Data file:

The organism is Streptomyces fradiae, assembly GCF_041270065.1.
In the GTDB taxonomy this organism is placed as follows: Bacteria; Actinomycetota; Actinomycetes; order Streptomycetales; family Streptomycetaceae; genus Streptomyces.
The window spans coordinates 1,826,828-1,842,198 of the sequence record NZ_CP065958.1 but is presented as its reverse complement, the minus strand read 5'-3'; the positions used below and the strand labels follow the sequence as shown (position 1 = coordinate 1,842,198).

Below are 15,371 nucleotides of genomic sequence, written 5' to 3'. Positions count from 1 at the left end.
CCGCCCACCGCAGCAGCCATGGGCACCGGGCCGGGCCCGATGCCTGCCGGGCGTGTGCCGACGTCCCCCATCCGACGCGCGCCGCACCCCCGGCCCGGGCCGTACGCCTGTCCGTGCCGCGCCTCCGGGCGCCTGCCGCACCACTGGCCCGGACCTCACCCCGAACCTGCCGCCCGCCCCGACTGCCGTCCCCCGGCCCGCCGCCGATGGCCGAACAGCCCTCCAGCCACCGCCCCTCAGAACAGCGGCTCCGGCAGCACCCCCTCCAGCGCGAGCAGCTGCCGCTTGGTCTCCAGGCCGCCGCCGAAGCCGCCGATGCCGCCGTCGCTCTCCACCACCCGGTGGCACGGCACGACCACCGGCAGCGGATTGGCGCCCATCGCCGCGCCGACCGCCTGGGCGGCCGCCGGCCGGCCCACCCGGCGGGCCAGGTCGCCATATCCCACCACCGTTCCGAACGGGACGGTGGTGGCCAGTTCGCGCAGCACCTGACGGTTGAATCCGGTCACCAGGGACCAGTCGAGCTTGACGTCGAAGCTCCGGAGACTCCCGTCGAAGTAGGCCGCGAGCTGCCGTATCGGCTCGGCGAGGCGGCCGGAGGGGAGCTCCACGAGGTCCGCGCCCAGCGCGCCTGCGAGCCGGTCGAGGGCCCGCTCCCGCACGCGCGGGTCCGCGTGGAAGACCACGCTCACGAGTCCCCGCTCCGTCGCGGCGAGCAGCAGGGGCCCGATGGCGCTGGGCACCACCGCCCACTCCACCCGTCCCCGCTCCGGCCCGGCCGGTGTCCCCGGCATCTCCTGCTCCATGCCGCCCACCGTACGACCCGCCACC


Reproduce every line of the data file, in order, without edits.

The organism is Streptomyces fradiae, assembly GCF_041270065.1.
In the GTDB taxonomy this organism is placed as follows: Bacteria; Actinomycetota; Actinomycetes; order Streptomycetales; family Streptomycetaceae; genus Streptomyces.
The window spans coordinates 1,826,828-1,842,198 of the sequence record NZ_CP065958.1 but is presented as its reverse complement, the minus strand read 5'-3'; the positions used below and the strand labels follow the sequence as shown (position 1 = coordinate 1,842,198).

Below are 15,371 nucleotides of genomic sequence, written 5' to 3'. Positions count from 1 at the left end.
CCGCCCACCGCAGCAGCCATGGGCACCGGGCCGGGCCCGATGCCTGCCGGGCGTGTGCCGACGTCCCCCATCCGACGCGCGCCGCACCCCCGGCCCGGGCCGTACGCCTGTCCGTGCCGCGCCTCCGGGCGCCTGCCGCACCACTGGCCCGGACCTCACCCCGAACCTGCCGCCCGCCCCGACTGCCGTCCCCCGGCCCGCCGCCGATGGCCGAACAGCCCTCCAGCCACCGCCCCTCAGAACAGCGGCTCCGGCAGCACCCCCTCCAGCGCGAGCAGCTGCCGCTTGGTCTCCAGGCCGCCGCCGAAGCCGCCGATGCCGCCGTCGCTCTCCACCACCCGGTGGCACGGCACGACCACCGGCAGCGGATTGGCGCCCATCGCCGCGCCGACCGCCTGGGCGGCCGCCGGCCGGCCCACCCGGCGGGCCAGGTCGCCATATCCCACCACCGTTCCGAACGGGACGGTGGTGGCCAGTTCGCGCAGCACCTGACGGTTGAATCCGGTCACCAGGGACCAGTCGAGCTTGACGTCGAAGCTCCGGAGACTCCCGTCGAAGTAGGCCGCGAGCTGCCGTATCGGCTCGGCGAGGCGGCCGGAGGGGAGCTCCACGAGGTCCGCGCCCAGCGCGCCTGCGAGCCGGTCGAGGGCCCGCTCCCGCACGCGCGGGTCCGCGTGGAAGACCACGCTCACGAGTCCCCGCTCCGTCGCGGCGAGCAGCAGGGGCCCGATGGCGCTGGGCACCACCGCCCACTCCACCCGTCCCCGCTCCGGCCCGGCCGGTGTCCCCGGCATCTCCTGCTCCATGCCGCCCACCGTACGACCCGCCACC